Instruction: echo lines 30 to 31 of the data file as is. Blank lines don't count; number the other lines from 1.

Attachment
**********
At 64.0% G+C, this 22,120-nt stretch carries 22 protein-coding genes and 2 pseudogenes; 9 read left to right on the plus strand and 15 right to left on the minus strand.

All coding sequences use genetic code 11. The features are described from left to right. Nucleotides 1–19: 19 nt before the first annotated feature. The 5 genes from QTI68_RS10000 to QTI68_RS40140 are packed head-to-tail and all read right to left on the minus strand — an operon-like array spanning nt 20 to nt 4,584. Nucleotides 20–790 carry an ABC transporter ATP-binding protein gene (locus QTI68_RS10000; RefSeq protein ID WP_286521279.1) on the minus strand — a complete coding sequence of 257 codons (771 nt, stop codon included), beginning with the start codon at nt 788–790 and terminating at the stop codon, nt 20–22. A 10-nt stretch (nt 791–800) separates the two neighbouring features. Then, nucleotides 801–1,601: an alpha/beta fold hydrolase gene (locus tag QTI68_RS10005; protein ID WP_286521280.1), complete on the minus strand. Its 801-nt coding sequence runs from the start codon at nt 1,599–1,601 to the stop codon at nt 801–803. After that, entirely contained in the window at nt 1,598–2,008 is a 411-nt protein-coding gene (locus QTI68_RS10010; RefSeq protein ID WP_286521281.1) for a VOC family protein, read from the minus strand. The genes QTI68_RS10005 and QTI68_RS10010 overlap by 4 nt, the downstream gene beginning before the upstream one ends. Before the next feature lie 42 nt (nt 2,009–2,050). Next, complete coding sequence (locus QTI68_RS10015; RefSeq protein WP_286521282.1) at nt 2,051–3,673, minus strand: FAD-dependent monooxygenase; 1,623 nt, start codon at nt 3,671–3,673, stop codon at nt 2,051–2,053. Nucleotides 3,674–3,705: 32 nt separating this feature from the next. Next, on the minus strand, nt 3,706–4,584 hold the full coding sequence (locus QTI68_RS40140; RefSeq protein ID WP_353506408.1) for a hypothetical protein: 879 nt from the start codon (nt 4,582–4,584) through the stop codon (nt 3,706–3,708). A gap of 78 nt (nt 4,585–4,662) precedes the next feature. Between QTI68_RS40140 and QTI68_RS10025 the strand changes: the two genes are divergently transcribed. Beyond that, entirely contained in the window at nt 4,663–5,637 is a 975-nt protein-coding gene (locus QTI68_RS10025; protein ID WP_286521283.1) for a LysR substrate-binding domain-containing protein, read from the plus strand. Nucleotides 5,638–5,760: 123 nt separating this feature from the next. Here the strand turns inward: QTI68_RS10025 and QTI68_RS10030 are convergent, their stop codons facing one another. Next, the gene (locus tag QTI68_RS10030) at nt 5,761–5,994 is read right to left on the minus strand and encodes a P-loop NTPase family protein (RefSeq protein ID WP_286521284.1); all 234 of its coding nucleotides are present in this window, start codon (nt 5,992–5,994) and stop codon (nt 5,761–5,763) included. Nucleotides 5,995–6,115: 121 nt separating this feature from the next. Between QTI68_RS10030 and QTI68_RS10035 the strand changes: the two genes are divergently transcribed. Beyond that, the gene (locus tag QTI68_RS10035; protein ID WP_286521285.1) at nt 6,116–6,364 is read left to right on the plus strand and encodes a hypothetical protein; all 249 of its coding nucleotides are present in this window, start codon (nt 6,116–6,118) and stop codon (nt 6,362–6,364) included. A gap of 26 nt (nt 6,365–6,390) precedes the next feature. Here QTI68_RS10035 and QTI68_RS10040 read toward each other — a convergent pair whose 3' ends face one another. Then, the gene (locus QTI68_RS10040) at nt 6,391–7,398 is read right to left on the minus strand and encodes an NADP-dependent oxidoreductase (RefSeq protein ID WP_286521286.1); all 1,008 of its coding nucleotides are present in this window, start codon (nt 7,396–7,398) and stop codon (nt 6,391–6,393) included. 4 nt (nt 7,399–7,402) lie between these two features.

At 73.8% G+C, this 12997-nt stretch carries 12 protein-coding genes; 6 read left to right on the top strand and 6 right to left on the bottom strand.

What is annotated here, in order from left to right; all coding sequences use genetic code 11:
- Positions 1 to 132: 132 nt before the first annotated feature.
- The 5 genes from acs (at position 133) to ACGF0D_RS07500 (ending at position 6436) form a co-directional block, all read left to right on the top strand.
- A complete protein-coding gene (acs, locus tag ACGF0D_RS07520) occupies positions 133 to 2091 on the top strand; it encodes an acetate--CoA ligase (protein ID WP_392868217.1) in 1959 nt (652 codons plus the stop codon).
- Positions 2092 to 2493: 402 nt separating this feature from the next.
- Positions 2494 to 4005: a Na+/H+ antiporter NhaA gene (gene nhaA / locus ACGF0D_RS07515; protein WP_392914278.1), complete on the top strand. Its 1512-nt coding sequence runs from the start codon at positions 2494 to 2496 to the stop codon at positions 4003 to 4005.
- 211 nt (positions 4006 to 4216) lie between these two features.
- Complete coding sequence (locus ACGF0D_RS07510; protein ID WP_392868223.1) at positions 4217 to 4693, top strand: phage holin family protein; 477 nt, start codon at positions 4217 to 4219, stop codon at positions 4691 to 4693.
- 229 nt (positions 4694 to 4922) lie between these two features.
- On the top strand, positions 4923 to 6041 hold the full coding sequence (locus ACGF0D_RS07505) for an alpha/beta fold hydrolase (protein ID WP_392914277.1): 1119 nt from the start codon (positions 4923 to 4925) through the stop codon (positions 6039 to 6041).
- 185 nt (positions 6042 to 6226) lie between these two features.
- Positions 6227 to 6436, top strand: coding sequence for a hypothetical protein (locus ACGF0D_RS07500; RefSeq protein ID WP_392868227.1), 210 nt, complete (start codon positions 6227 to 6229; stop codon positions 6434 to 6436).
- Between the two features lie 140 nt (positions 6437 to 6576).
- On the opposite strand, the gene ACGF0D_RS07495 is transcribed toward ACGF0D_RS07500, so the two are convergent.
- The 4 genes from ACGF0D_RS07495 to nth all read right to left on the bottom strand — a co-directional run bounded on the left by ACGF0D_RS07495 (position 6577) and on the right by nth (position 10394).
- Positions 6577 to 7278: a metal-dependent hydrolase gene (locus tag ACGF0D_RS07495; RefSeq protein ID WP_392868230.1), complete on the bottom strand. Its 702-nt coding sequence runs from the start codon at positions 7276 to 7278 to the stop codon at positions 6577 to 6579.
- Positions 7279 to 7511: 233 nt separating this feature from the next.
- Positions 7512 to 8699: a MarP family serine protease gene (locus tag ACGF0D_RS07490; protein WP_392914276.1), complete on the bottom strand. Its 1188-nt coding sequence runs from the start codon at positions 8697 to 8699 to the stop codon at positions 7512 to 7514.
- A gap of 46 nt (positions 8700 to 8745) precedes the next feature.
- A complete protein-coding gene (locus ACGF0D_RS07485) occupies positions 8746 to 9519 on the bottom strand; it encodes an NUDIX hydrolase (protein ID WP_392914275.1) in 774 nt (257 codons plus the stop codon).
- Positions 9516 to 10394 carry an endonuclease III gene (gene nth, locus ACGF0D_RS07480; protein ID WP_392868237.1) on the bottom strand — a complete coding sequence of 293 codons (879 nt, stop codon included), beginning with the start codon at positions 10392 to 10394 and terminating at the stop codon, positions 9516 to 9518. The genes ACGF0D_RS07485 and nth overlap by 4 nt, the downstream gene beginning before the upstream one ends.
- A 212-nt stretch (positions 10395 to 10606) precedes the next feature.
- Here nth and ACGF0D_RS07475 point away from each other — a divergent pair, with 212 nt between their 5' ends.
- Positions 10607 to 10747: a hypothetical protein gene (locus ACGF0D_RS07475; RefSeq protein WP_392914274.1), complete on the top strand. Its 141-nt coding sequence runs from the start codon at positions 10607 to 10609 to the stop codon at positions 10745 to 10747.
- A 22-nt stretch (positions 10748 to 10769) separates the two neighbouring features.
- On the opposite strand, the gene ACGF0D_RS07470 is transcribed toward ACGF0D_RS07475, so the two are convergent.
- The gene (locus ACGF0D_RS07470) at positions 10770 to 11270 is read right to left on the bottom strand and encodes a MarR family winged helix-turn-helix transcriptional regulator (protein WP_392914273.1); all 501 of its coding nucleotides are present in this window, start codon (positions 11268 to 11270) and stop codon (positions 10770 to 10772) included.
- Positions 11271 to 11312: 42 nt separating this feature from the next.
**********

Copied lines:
- The gene (locus ACGF0D_RS07470) at positions 10770 to 11270 is read right to left on the bottom strand and encodes a MarR family winged helix-turn-helix transcriptional regulator (protein WP_392914273.1); all 501 of its coding nucleotides are present in this window, start codon (positions 11268 to 11270) and stop codon (positions 10770 to 10772) included.
- Positions 11271 to 11312: 42 nt separating this feature from the next.